On the DNR-direct email list, Marc Miller posted an interesting email late today.
The photo is of Miller speaking at the Rosemont show in January.
Here is the text of his message. It touches on what many of us were concerned about, that SB1566 might only be a bandage and more funding issues could be on the horizon for the IDNR.
Swimming upstream faster than the current... (part 1)
Dear DNR constituent:
The passage of the DNR Sustainability Bill (SB1566/FAQs) is a significant victory for conservation and the Department of Natural Resources (DNR). What the bill does is allow the agency to keep state parks and sites open and begin to address a backlog of needed facility repairs, which now totals $750 million. It also allows us to address other program problems for the agency.
The bill took nearly a year to negotiate and included over 40 DNR constituent groups in talks, who worked with sponsor Rep. Frank Mautino for a consensus bill. A key component and big "win" for conservation included in the bill was the rarely used anti-sweeps language that ensures funds would not be used for other purposes than keeping state parks open and programs working. Governor Pat Quinn's management and budget director also signed a letter committing to not sweep these funds and hold DNR's funding level.
This level of commitment to DNR should not be a surprise. During Governor Quinn's first week on the job and my first day on the job as Director, he signed a different bill that replaced diverted sportsmen's funds that were swept by our predecessors. We have been working diligently ever since to protect these funds and use them for conservation.
The Sustainability Bill will take effect as law on January 1st, and we project that eventually it will provide DNR with an estimated $30 to $33 million dollars annually to be deposited into dedicated funds connected with each revenue source. There are several steps that the agency needs to take start collecting funds, such as creating rules and regulations and implementing IT infrastructure, and it will be 9 to 12 months before the agency begins to receive the new funding.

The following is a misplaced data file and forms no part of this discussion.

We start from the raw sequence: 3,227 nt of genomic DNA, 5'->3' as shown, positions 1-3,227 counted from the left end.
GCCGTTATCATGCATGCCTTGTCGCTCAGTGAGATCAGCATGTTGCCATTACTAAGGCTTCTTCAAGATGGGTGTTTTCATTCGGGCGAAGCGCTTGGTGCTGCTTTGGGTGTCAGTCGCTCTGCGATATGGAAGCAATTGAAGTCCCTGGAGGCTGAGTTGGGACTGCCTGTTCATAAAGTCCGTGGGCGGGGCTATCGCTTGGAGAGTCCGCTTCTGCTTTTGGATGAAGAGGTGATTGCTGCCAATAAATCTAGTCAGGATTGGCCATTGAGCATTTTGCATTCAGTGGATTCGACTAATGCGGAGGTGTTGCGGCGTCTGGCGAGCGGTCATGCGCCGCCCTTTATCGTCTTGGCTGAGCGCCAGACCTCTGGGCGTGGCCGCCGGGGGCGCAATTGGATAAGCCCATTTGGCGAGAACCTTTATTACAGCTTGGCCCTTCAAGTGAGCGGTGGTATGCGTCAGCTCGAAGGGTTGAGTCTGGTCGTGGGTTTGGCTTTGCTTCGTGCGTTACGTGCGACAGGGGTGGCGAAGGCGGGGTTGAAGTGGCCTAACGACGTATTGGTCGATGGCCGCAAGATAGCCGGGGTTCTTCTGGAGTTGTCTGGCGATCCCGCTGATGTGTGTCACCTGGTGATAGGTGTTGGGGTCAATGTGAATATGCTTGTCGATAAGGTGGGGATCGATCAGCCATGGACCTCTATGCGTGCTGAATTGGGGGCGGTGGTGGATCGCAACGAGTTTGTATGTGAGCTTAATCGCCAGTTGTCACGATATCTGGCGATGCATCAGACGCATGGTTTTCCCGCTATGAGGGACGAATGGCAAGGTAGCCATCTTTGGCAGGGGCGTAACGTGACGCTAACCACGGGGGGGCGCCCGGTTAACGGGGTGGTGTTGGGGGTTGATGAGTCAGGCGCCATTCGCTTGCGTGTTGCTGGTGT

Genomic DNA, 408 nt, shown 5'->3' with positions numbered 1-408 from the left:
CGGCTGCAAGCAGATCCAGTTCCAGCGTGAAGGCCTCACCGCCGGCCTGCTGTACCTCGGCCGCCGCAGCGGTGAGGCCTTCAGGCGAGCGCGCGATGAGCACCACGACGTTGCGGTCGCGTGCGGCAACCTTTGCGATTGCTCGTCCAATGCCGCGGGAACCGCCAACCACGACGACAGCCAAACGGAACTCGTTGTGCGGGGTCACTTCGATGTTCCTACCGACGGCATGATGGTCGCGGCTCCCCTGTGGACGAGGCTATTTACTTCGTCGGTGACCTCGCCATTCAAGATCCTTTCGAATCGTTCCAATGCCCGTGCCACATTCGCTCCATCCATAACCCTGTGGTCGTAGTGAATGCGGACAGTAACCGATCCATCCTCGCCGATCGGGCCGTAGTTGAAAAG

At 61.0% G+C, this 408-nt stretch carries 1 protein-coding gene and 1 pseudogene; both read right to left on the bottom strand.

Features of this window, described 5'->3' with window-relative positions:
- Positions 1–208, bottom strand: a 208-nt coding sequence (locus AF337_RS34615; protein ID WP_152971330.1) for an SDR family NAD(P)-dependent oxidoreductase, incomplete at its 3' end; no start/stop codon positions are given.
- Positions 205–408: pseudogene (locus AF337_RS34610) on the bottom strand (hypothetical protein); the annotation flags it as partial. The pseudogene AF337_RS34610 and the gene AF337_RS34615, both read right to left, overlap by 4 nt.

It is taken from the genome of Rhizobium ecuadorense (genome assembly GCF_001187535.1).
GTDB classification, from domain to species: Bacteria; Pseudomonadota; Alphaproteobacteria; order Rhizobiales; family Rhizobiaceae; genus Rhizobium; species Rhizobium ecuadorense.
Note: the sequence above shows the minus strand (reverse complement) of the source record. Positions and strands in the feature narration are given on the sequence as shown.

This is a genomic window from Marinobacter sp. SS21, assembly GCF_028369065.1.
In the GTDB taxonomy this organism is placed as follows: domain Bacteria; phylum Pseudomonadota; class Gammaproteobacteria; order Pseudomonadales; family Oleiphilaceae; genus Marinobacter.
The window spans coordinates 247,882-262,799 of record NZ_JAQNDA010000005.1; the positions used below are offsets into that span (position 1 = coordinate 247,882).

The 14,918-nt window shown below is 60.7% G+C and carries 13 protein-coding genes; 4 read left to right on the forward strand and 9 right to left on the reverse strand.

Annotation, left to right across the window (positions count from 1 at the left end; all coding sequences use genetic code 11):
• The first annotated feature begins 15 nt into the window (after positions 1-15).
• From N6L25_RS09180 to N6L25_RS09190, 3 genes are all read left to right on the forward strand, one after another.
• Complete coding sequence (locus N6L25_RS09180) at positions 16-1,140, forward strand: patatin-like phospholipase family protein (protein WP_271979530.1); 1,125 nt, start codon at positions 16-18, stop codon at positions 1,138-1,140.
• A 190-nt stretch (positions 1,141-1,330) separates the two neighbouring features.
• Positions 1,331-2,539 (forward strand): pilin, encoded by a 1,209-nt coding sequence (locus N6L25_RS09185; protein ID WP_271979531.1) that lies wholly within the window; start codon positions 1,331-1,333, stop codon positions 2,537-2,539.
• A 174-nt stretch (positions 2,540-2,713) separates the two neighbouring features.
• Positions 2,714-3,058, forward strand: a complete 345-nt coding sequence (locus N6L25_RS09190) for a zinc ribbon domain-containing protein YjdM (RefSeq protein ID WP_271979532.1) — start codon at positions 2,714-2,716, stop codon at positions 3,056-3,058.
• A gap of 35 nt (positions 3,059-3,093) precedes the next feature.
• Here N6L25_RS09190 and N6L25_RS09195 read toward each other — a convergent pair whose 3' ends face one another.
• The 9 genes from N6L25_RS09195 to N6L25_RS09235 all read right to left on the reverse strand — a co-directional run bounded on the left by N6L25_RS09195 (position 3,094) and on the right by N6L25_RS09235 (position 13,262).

I would like to thank those organizations who supported the Sustainability Bill, negotiated its details, and worked for its passage. It is our intent to work as quickly as possible to take the necessary steps to capture new revenues and apply these funds to DNR parks and programs, create new jobs and promote economic development, and to restructure DNR for future generations.
We will uphold our mission of managing the state's natural resources and begin to repair some of the past neglect from budget cuts. DNR constituents need to understand, however, that victory could be temporary because the state's budget problems will threaten our progress in the near future. Pension obligations and unpaid bills squeeze agencies like DNR and make General Revenue funds less available for everyday operations. If lawmakers do not act to address the pension squeeze, then everyone's hard work towards DNR sustainability will be erased by these larger fiscal problems.
Our success at the legislature is one step towards sustainability and demonstrates that we are swimming upstream faster than the current. Stay tuned and I will explain in a second email how you can help DNR and secure the progress we have already made.
Yours in conservation,
Marc Miller, Director